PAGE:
History Flashback takes a look at historical “found footage” of all kinds—newsreels, instructional films, even cartoons—to give us a glimpse into how much things have changed, and how much has remained the same.

On August 25, 1964, Robert F. Kennedy stood on the steps of Gracie Mansion, the New York City mayoral residence, and announced his candidacy for New York State Senator.

“All that President Kennedy stood for, all that President Johnson is trying to accomplish, all the progress that has been made is threatened by a new and dangerous Republican assault,” Kennedy said. “In this struggle, New York has a special role to play, a role which transcends the question of electoral votes for the presidency. For New York is the supreme testing ground for the most acute national problems of our time, the problems of racial harmony, of employment, of youth, of education, and the quality of urban and suburban life.”

The campaign against incumbent Republican Senator Kenneth Keating was going to be a quick and fierce affair. Kennedy had less than three months to convince New Yorkers that a change in leadership was needed…and that it should come via a politician from Massachusetts. But campaign stops, like the one shown in this video from Columbia University, helped seal the deal. On November 3, 1964, he won the seat in a landslide.

The 'Carpetbagger' Turned New York Senator

New York may have seemed an unlikely state for Kennedy. After all, he wasn’t a resident of New York, or registered to vote there, and he had to obtain special permission to run in the state. While the New York Democratic Committee paved the way for him to run, his outsider status provided fodder for Keating’s most pointed attack: that Kennedy was a “carpetbagger” who couldn’t possibly represent the interests of New Yorkers.

While Kennedy had to contend with this criticism throughout his fall campaign, he gave one of his clearest responses during his stop at Columbia University. There, he explained that he was running because he wanted to, not because he needed to. “I tell you frankly I don’t need this title because I [could] be called General, I understand, for the rest of my life. And I don’t need the money and I don’t need the office space. Frank as it is — and maybe it’s difficult to believe in the state of New York — I’d like to just be a good United States Senator. I’d like to serve.”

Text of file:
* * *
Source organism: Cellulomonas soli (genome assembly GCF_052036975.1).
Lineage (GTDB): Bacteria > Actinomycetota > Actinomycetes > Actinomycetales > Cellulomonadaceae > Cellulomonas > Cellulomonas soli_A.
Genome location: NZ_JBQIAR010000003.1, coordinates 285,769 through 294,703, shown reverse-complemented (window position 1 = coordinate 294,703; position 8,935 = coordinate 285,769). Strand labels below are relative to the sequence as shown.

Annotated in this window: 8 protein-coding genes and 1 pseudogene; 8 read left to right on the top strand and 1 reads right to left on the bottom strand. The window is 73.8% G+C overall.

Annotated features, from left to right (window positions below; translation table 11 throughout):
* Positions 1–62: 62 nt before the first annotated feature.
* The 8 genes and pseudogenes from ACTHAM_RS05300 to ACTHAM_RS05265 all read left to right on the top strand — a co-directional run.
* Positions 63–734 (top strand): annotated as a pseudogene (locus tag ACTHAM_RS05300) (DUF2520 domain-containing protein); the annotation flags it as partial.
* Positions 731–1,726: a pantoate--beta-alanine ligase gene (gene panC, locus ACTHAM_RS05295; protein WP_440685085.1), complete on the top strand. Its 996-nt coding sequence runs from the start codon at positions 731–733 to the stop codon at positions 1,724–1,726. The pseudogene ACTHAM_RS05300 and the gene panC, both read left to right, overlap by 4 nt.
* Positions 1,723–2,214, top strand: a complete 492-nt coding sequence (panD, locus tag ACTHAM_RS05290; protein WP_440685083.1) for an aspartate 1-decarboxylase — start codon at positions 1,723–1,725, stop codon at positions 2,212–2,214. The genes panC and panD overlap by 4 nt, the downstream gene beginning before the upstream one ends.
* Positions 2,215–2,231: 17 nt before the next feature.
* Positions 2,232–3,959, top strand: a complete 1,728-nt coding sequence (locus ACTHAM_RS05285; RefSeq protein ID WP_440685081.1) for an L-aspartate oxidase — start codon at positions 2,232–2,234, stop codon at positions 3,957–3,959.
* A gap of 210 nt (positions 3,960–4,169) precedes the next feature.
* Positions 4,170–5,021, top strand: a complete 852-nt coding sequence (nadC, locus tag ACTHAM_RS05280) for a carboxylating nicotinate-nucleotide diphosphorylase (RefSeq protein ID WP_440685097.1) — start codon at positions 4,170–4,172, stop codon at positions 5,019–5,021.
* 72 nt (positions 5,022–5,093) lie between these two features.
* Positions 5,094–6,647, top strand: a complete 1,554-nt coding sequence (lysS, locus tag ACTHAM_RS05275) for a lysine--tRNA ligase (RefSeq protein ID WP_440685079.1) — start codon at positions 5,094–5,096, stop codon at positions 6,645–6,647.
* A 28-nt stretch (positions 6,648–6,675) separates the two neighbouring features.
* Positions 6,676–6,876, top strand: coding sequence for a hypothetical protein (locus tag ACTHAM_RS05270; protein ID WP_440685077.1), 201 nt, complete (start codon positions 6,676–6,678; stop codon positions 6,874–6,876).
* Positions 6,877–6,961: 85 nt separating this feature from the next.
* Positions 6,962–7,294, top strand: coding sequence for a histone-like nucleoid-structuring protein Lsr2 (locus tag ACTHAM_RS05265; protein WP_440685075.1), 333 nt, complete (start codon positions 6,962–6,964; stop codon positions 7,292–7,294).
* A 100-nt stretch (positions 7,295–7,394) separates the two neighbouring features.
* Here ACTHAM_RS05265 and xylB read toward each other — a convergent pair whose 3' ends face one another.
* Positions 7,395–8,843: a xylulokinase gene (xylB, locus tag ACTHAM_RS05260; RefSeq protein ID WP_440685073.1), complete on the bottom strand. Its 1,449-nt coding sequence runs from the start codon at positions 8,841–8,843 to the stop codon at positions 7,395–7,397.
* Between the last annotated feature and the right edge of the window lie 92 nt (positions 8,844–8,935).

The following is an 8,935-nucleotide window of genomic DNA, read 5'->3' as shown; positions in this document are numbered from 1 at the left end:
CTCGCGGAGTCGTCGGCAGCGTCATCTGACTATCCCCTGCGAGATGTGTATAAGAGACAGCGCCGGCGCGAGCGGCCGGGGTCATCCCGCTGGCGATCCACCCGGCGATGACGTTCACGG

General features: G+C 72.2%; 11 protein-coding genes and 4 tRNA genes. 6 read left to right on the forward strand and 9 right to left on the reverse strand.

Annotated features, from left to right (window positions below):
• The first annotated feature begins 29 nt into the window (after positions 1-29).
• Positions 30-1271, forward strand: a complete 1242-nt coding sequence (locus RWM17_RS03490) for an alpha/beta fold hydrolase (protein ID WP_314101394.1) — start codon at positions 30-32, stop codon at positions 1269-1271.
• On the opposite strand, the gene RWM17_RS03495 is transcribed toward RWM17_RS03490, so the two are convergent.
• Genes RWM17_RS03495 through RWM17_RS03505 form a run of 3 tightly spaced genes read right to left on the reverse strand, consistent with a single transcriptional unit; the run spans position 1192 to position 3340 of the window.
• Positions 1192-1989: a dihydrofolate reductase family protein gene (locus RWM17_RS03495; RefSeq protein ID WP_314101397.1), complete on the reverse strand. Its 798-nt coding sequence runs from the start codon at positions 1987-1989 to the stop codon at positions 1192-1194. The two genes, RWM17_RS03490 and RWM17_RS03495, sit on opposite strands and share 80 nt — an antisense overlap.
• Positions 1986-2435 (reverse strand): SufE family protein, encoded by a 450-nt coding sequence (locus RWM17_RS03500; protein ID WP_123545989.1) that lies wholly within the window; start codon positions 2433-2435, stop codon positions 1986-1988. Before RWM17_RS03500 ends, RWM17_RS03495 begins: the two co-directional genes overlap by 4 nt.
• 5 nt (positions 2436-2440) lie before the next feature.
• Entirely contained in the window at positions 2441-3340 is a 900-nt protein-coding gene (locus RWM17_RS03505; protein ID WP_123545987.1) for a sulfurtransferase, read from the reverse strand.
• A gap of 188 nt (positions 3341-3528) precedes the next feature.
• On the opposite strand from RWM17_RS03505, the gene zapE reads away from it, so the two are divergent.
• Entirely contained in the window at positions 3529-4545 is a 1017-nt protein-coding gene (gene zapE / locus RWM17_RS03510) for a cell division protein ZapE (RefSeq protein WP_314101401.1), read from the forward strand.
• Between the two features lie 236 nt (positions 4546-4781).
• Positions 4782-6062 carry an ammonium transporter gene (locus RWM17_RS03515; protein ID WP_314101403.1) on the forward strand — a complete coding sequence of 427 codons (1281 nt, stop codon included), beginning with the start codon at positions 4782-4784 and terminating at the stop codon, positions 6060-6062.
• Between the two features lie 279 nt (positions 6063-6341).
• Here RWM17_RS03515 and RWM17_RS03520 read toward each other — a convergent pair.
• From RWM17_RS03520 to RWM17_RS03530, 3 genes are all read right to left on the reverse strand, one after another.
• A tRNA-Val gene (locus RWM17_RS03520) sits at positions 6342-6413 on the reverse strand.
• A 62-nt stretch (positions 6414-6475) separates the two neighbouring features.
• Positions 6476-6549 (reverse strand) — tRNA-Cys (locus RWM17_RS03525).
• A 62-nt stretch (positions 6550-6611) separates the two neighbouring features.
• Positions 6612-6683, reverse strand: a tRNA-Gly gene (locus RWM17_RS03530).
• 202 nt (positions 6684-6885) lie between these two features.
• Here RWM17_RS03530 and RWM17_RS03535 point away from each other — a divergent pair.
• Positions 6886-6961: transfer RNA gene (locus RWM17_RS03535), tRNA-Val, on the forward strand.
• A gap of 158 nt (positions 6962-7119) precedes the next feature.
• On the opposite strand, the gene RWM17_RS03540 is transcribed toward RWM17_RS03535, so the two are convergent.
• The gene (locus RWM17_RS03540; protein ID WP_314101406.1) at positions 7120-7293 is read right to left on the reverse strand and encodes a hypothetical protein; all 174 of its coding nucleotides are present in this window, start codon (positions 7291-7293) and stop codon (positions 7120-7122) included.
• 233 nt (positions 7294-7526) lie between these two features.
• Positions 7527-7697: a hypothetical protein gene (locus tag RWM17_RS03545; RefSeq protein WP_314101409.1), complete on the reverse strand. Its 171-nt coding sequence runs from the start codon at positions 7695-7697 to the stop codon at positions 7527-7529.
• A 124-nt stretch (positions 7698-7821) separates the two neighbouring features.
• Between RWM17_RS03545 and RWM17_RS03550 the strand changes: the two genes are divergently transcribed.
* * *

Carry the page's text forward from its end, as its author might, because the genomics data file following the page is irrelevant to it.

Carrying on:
In the Shadow of His Brother

Despite what he may have said about his calling to serve—or, at least, in addition to his calling—Kennedy’s bid for senator was in some ways his last chance at continuing the political career he began under his brother. After John F. Kennedy was assassinated in 1963, RFK stayed on as Attorney General under President Lyndon B. Johnson. But he didn’t have the same influence with Johnson as he had with his brother. Moreover, the president had turned him down for the job he really wanted: vice-presidential candidate on Johnson’s next ticket.

So with his prospects dimmed in the White House, Kennedy decided to take the opportunity in New York that he had initially turned down earlier that summer. In addition to his desire to continue his political career, Kennedy also wanted to carry on the legacy of his brother. As can be seen in many of his speeches, including his talk at Columbia, he often referenced the memory of his brother and the values that he had promoted.

As Thurston Clarke wrote in Vanity Fair in 2008, “Kennedy was still mourning his brother and endeavoring to live for him when he ran for the U.S. Senate from New York in the autumn of 1964, telling a friend that he wanted to ensure that the hopes J.F.K. had kindled around the world would not die, and saying in his victory statement that he had won ‘an overwhelming mandate to continue the policies’ of President Kennedy.”

A Senator Extraordinaire

On election day in 1964, Keating frantically made stops around the state in hopes of solidifying the vote. Kennedy, on the other hand, took seven of his kids to the Bronx Zoo and had lunch with his sister-in-law Jackie Kennedy. He won by 719,000 votes.

During his three years in office, Kennedy launched an aggressive and impressive agenda. He took on poverty, particularly as it affected children and education, and he came out against the Vietnam War. He tackled issues that went far beyond the boundaries of his state and dedicated himself to furthering human rights on a global scale.

Given his actions as a Senator, it was perhaps not that surprising when Kennedy made another announcement on March 16, 1968, this time from the U.S. Senate Caucus Room: he had decided to run for president. Tragically, his candidacy would be cut short only a few months later when, like his brother, he was assassinated.